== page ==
I'm currently writing a modern AU of the 1930s pulp character The Shadow, and I've hit a language snag. He's known as 'The Shadow' across a couple of different languages in the various New York and international communities he deals with, and in Chinese he's famously called 'Ying Ko'. Problem being: according to what I can turn up, Ying Ko doesn't actually have a meaning.
Now, according to Google Translate, while 'Ying' can mean shadow, 'Yingzi/Yingtzu' means a shadow/darkness that's a bit closer to the intended goal of the nickname. This makes me think that maybe Ying Ko was meant to be Yingtzu and the original author got the phonetic a bit screwy.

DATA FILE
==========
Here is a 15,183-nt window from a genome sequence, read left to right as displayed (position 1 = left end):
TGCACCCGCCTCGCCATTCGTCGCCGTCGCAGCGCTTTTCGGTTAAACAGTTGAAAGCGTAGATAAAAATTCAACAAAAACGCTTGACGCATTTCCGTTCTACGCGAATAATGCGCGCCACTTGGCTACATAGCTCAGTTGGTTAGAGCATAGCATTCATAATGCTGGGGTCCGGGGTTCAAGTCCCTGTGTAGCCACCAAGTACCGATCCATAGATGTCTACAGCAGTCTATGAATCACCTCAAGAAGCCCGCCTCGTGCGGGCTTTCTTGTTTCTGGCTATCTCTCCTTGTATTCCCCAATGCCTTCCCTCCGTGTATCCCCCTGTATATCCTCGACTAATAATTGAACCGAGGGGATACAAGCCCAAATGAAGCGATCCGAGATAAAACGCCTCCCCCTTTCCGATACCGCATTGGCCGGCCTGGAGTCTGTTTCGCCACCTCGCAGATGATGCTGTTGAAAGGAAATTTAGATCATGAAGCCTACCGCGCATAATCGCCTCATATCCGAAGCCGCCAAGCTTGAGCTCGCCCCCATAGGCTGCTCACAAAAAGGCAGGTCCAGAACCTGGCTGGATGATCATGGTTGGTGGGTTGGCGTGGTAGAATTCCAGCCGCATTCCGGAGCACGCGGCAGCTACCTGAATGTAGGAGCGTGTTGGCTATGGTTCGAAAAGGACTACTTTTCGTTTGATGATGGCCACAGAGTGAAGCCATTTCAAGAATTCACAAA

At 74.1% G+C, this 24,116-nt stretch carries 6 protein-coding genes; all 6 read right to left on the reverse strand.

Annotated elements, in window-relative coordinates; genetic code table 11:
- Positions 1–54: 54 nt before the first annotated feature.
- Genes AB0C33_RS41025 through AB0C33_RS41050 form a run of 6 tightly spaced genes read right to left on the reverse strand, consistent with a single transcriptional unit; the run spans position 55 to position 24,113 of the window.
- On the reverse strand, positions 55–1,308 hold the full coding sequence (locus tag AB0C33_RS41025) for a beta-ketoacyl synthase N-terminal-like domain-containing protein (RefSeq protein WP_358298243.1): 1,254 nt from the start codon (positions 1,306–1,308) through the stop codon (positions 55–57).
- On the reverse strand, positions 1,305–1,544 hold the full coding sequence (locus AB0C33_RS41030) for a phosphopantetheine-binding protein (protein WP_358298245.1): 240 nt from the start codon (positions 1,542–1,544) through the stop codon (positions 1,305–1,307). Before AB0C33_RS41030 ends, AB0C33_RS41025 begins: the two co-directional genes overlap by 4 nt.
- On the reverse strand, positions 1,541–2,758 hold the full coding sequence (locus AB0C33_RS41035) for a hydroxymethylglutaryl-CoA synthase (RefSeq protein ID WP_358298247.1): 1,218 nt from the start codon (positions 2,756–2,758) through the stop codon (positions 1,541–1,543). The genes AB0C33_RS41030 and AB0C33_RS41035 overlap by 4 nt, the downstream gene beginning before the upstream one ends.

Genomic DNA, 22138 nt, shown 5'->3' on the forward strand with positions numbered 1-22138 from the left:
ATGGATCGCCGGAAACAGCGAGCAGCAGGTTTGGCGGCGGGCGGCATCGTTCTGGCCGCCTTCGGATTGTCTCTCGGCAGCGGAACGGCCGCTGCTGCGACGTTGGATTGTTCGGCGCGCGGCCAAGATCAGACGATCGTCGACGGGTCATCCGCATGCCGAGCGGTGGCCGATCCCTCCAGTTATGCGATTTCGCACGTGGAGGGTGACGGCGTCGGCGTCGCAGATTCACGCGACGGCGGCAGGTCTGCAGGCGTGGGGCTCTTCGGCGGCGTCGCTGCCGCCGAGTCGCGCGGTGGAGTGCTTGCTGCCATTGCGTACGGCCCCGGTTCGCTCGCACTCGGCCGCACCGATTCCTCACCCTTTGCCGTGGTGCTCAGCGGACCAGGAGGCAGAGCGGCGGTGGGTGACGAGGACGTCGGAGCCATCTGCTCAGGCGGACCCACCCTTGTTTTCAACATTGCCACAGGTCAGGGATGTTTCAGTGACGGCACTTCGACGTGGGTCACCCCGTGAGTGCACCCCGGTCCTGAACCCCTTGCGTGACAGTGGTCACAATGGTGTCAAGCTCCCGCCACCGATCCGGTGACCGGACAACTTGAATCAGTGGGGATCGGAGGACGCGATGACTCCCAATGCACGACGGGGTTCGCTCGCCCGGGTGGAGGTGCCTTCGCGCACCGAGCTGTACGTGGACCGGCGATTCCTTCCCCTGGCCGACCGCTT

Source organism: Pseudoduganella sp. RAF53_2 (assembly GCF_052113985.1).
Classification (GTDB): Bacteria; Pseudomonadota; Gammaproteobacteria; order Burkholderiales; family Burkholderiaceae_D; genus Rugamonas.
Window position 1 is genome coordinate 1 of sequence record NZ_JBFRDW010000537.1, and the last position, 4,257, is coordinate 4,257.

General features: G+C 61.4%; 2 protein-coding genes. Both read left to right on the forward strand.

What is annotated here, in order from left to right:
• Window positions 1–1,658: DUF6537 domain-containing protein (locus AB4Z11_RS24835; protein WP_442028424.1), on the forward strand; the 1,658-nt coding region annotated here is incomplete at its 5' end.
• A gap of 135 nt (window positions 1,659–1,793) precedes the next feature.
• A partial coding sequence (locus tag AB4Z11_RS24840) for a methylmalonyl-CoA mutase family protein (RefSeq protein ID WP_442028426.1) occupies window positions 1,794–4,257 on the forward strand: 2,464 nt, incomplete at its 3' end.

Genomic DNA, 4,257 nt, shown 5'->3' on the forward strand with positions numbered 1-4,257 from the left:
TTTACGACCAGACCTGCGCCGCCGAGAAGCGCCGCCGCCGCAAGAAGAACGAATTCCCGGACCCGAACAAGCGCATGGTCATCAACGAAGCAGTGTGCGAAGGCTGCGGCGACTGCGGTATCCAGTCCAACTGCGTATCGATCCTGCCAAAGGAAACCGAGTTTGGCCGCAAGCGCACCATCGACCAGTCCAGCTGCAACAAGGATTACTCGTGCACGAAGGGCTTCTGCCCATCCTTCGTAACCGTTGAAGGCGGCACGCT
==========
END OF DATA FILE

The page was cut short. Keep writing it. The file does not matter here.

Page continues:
Before I change one of his more well-known monikers, though, I was hoping someone with actual Chinese language skills could weigh in: Does Ying Ko actually mean anything? Much less 'The Shadow' (or 'Dark/Black Eagle' as a few sources claim)?
If it helps, the origin of the name in my AU is an affectionate nickname from a Chinese person who befriends him during his espionage career, and who influences his later career as The Shadow.
Research: various strings of 'ying ko/yingko/ying/ko' 'chinese' 'translation' 'meaning', most of which either returned factually-questionable Shadow fanpages or people with the exact same Google Translate results.